1859 —First documented complete American performance of Handel's oratorio "Israel in Egypt," at Boston's Melodeon, by the Handel and Haydn Society, Carl Zerrahn conducting; Selections from this work had been performed previously in New York and Boston; The Feb. 19 edition of Dwight's Journal enthused: "Israel at last! The great work, occasionally nibbled at, attacked in fragments, in fits of resolution few and far between, was finally essayed in earnest; and after eight more rehearsals, the giant Handel's greatest work, with the sole exception of the 'Messiah' . . . was offered to the public, and the public wouldn't have it . . . the hall was only two-thirds full";
1921—Charles Ives hears Igor Stravinsky's "The Firebird" Ballet Suite at an all-Russian program by the New York Symphony at Carnegie Hall; Also on the program were works of Glinka, Tchaikovsky, Rimsky-Korsakov and Rachmaninoff (with Rachmaninoff as piano soloist); Walter Damrosch conducted.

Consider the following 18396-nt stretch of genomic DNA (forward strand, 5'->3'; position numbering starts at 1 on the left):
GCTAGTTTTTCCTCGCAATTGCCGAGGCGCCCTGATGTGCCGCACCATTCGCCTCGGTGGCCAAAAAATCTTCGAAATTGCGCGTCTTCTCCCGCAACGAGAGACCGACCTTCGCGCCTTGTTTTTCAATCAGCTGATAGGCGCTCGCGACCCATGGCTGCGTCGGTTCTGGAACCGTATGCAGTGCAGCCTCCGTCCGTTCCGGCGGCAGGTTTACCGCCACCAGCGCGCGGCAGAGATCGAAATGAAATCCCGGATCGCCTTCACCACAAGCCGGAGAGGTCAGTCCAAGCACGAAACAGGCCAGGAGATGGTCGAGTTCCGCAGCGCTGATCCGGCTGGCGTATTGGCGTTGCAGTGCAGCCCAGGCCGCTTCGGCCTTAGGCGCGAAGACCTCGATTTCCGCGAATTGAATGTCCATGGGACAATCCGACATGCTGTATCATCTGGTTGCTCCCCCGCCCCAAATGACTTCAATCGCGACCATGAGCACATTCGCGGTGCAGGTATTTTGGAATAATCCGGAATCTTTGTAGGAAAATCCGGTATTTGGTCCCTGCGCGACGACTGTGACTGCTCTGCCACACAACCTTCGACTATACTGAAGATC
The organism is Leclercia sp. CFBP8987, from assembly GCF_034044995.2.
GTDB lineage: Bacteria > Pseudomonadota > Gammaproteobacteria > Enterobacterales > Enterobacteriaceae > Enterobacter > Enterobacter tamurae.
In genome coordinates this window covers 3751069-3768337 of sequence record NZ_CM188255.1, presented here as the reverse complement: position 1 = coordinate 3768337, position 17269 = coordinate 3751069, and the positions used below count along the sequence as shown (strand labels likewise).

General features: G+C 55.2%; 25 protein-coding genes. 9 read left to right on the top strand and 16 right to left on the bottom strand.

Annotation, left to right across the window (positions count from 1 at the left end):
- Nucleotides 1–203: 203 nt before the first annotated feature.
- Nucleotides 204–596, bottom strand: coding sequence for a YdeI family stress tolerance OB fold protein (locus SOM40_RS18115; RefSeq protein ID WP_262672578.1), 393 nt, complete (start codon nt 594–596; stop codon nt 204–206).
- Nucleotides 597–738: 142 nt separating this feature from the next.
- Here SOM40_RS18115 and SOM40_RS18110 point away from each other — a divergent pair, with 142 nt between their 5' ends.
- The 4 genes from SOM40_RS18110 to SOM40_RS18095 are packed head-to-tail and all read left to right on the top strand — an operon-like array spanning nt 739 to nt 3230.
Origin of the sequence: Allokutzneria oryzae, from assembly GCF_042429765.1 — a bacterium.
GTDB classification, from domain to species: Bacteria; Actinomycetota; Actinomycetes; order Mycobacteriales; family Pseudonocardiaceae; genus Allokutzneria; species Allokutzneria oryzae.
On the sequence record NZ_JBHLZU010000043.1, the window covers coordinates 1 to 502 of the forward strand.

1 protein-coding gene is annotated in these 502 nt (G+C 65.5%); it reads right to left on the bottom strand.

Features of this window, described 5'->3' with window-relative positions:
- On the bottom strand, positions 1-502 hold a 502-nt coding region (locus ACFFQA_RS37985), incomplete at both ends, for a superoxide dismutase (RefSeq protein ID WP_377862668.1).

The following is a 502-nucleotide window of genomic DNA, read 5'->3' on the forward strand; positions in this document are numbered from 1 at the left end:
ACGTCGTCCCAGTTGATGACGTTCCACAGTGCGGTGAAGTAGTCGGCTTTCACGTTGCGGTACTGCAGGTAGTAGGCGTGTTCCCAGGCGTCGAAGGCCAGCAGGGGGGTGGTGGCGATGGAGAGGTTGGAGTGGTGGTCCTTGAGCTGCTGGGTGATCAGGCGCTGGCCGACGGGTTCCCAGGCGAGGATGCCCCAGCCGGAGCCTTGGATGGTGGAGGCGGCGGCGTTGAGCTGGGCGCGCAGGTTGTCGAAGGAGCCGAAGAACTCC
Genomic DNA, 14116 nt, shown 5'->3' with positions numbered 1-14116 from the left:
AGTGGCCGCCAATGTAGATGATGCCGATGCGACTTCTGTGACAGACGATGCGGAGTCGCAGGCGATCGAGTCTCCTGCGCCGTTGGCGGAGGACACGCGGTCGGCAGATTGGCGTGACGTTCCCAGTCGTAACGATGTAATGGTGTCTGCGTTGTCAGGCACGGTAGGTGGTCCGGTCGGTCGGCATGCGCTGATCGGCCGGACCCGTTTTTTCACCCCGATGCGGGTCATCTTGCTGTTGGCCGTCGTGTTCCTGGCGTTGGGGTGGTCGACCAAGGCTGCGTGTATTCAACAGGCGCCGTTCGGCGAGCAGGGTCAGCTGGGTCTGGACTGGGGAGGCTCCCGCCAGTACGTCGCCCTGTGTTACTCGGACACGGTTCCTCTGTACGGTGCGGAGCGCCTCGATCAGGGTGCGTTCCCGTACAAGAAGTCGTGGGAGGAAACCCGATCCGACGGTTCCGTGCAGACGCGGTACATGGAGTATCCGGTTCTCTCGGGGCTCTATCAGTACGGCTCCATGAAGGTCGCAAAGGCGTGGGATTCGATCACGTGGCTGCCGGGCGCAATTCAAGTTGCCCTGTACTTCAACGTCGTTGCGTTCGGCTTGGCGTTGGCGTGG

Tuesday, February 11
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Austrian composer Anton Bruckner
The varieties of Bruckner ...

Anton Bruckner (1826-1894):
Symphony No. 6 in A
Bavarian Radio Symphony;
Eugen Jochum, cond.
DG 429 790
Symphony No. 9 in d :
Minnesota Orchestra;
Stanislaw Skrowaczewski, cond.
Reference 81

List of different Bruckner Symphony versions on record

1795—Swedish song composer Carl Mikael Bellman, age 55, in Stockholm;
1939—Austrian composer Franz Schmidt, age 72, in Perchtoldsdorf;

1725 — Bach: Sacred Cantata No. 127 ("Herr Jesu Christ, wahr' Mensch und Gott") performed on Estomihi Sunday as part of Bach's second annual Sacred Cantata cycle in Leipzig (1724/25);
1727 — Handel: opera “Admeto” in London (Julian date: Jan. 31);
1785 — Mozart: Piano Concerto No. 20 in d, in Vienna, with the composer as soloist;
1840 — Donizetti: opera "La fille du régiment" (The Daughter of the Regiment), at the Opéra-Comique in Paris;
1843 — Verdi: opera "I Lombardi" (The Lombards) in Milan at the Teatro alla Scala;
1883 — Bruckner: Symphony No. 6 (2nd and 3rd movements only), by Vienna Philharmonic, with Wilhelm Jahn conducting; Gustav Mahler led the Vienna Philharmonic on February 26, 1899, in the first, heavily cut, performance of the complete work;
1892 — Rachmaninoff: “Trio élégiaque” (Elegiac Trio) No. 1 in G minor, for violin, cello, and piano, in Moscow, with David Kreyn (violin), Anatoly Brandukov (cello), and the composer at the piano (Julian date: Jan. 30);